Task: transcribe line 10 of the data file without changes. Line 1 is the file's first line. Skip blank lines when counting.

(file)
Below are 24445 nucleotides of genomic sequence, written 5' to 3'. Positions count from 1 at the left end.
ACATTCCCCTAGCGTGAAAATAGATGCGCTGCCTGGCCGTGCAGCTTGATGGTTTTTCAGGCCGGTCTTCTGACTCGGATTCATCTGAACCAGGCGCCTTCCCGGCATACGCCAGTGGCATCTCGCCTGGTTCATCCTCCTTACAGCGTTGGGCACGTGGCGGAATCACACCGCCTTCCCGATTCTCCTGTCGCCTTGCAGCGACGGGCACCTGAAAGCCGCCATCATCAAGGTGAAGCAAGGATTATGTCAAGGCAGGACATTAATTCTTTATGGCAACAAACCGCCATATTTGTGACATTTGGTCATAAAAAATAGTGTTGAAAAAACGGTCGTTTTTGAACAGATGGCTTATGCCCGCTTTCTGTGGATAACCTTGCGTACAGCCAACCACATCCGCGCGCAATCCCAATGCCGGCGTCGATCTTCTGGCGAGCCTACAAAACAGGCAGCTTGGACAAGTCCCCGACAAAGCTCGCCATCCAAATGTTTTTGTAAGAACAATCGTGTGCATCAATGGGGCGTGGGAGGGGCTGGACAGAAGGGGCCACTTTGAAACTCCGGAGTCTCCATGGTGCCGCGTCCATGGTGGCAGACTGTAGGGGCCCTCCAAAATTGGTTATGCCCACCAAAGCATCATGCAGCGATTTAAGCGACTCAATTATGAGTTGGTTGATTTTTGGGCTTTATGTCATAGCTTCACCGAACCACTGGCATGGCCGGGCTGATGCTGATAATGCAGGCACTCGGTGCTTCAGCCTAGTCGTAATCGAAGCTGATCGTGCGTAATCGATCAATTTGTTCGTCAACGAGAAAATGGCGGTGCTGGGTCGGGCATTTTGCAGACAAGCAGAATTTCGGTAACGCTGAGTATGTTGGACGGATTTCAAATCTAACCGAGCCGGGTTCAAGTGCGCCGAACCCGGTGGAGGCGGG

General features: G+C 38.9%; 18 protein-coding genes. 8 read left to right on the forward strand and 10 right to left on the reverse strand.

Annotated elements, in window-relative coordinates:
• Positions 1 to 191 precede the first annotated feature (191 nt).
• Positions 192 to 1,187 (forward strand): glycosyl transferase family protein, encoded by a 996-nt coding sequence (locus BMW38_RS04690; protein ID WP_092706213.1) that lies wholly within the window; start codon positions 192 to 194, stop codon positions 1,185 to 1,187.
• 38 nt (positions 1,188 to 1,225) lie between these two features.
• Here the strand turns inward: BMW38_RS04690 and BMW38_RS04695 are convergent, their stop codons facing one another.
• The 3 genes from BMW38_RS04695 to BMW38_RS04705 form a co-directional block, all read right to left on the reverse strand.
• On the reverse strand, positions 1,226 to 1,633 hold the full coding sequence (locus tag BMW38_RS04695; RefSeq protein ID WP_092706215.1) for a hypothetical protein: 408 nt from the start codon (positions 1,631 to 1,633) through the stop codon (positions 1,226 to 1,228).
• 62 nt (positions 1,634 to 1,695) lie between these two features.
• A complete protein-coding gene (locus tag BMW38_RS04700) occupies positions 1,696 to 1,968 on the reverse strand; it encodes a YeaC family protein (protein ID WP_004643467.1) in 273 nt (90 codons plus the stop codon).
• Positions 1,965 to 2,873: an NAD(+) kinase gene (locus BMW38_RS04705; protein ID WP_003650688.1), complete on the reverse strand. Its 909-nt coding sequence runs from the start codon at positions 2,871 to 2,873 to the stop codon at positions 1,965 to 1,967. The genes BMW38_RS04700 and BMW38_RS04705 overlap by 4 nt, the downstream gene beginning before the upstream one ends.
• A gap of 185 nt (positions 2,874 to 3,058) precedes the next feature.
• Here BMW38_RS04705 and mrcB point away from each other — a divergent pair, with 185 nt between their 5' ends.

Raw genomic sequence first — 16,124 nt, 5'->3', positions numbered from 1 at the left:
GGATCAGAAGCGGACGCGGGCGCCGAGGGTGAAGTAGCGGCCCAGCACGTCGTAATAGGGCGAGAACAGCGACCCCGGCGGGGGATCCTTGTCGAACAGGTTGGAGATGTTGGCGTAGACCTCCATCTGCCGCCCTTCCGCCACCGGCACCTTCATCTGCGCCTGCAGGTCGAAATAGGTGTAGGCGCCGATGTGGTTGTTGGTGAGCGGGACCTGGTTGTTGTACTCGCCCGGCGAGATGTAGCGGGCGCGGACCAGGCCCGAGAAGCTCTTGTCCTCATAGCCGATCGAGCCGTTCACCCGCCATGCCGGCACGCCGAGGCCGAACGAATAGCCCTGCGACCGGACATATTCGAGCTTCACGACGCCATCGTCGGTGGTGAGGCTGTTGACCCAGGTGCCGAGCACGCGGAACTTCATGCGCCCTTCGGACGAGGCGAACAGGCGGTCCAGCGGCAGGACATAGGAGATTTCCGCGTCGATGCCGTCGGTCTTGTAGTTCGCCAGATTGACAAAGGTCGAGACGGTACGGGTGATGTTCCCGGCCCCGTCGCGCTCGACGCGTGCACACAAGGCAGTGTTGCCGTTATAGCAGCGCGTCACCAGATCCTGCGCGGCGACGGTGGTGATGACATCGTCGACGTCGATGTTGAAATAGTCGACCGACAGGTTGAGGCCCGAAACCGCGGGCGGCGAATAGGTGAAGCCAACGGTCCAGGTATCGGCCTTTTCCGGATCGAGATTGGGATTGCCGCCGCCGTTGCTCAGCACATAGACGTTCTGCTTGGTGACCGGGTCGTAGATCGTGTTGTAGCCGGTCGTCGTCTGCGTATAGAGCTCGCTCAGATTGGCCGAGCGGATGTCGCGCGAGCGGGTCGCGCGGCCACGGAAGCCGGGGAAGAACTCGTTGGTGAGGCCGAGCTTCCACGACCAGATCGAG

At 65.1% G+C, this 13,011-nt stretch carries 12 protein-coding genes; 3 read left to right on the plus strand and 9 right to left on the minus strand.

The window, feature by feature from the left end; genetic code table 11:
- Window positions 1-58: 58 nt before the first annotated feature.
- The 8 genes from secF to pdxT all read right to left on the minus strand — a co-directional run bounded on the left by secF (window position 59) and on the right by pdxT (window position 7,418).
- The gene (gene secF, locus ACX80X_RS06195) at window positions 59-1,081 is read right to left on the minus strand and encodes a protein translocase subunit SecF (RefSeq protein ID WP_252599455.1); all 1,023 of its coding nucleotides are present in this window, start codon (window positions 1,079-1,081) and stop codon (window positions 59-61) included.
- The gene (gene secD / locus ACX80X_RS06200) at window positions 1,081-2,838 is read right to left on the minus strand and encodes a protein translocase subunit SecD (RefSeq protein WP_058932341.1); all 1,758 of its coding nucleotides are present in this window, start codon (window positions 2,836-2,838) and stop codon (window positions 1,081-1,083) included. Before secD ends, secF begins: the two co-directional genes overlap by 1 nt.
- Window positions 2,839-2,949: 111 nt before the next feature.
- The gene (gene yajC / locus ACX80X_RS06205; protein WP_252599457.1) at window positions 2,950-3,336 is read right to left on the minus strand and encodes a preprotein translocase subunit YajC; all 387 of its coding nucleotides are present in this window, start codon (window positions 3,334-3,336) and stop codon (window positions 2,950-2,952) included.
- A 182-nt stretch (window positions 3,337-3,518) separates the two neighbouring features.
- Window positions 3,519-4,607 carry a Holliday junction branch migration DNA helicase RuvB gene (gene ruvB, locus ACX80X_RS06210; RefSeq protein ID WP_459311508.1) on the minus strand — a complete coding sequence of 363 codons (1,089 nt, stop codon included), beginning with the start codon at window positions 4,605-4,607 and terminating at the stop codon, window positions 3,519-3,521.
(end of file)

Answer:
• On the reverse strand, positions 1,226 to 1,633 hold the full coding sequence (locus tag BMW38_RS04695; RefSeq protein ID WP_092706215.1) for a hypothetical protein: 408 nt from the start codon (positions 1,631 to 1,633) through the stop codon (positions 1,226 to 1,228).